The nature of the data passing through networks and data centers is changing dramatically. The two biggest examples of this are things that are part of many consumers’ lives – Netflix and IoT. The former is more obvious; most people I know have a Netflix account (or other streaming services), and all of those digital TV shows, songs, and movies mean major traffic of large packets that require a massive network and data center infrastructure. IoT is having just as big of an impact, and that will only increase as tens of millions more wirelessly enabled devices are put into service.
Collectively, these IoT devices will be sending and receiving billions of information bits alongside all the streaming episodes of Breaking Bad, and together they represent a huge and rapidly growing burden on the IT infrastructure that supports them. Whether it’s large packet streaming or billions of small IoT packets, the common theme between them is that they both require real-time processing on a continuous basis. That’s where data centers come in.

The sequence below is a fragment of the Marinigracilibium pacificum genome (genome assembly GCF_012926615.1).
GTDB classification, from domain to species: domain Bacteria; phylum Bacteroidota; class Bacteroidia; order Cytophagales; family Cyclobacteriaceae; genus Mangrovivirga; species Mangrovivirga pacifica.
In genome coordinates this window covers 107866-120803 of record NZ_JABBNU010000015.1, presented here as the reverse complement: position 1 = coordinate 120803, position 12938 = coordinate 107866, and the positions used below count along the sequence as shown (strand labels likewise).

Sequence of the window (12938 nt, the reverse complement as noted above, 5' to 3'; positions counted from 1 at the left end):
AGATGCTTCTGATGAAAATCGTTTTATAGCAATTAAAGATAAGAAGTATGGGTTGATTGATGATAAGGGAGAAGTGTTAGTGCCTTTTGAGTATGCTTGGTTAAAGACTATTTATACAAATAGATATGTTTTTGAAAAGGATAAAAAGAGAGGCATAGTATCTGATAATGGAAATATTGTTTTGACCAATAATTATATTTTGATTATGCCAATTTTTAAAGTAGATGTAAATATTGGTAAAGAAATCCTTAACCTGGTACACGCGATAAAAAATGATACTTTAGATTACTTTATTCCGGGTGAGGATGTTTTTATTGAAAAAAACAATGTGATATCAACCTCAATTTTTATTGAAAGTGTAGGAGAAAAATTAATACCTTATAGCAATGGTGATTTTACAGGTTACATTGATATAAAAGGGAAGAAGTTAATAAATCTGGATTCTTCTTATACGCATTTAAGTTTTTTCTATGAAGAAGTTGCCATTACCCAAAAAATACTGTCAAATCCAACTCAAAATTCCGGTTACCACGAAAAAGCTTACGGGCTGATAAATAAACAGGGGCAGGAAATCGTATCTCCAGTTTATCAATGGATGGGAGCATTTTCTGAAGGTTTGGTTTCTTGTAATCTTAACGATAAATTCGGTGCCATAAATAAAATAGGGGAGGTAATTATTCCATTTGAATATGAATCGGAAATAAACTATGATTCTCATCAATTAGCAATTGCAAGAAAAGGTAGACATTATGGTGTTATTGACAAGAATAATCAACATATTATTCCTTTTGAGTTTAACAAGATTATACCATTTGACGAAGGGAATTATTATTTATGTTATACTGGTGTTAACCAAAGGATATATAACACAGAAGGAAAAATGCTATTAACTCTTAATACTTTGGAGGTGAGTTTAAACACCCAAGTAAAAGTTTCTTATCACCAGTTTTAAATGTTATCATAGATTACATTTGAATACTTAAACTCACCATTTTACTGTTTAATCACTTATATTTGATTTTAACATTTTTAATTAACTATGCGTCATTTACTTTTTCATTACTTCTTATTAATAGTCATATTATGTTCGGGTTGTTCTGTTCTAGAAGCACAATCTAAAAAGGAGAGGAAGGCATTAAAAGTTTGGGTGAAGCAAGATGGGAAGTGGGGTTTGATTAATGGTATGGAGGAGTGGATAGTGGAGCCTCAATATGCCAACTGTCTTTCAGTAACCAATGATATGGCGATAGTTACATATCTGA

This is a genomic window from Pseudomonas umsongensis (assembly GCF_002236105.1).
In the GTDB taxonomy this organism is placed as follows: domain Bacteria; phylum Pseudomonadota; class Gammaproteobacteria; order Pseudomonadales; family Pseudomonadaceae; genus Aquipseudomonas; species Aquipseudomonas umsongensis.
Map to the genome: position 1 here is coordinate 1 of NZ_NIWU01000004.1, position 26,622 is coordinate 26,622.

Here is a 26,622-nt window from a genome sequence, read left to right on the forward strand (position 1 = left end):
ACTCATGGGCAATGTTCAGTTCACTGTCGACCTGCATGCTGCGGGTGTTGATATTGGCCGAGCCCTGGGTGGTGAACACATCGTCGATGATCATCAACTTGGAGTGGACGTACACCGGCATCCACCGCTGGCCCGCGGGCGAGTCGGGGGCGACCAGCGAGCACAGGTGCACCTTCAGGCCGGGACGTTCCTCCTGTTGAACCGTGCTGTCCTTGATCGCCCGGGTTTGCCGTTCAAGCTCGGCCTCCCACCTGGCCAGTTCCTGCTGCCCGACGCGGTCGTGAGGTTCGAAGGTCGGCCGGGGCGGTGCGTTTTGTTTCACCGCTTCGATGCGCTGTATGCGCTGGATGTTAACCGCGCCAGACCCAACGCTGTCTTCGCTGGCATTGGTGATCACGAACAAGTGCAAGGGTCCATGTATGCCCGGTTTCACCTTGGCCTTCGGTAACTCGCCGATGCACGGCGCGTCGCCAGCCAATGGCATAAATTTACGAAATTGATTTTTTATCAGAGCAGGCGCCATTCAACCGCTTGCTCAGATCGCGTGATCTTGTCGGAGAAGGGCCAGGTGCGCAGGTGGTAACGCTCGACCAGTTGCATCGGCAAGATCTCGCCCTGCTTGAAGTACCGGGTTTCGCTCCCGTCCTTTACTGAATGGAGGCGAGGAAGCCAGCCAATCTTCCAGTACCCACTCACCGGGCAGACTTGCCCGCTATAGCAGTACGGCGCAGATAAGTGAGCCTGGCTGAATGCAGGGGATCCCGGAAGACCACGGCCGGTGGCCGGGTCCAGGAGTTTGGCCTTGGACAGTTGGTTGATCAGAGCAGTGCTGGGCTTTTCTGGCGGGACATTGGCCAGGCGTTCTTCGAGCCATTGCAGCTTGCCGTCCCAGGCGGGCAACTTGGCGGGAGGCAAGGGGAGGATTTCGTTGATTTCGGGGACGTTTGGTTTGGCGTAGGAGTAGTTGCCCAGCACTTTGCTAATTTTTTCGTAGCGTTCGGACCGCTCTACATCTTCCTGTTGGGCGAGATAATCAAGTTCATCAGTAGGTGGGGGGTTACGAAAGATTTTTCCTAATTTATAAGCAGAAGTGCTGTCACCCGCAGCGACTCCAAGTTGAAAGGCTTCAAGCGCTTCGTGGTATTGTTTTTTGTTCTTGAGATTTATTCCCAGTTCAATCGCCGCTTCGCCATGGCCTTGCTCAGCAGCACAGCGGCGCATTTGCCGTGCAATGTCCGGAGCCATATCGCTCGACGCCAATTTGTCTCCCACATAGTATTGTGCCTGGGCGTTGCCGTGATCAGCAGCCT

Due to deficiencies in their design, construction, and operation, many of today’s existing data center facilities can’t ensure that they’re up to the challenges posed by these demanding processing requirements. In effect, many existing data centers and their supporting network structures weren’t designed and built to effectively process the heterogeneous volumes of data. This data is increasingly required to simultaneously deliver a video within the window a customer defines as acceptable while also performing the analytics necessary for a manufacturing company to track their inventory status in real time.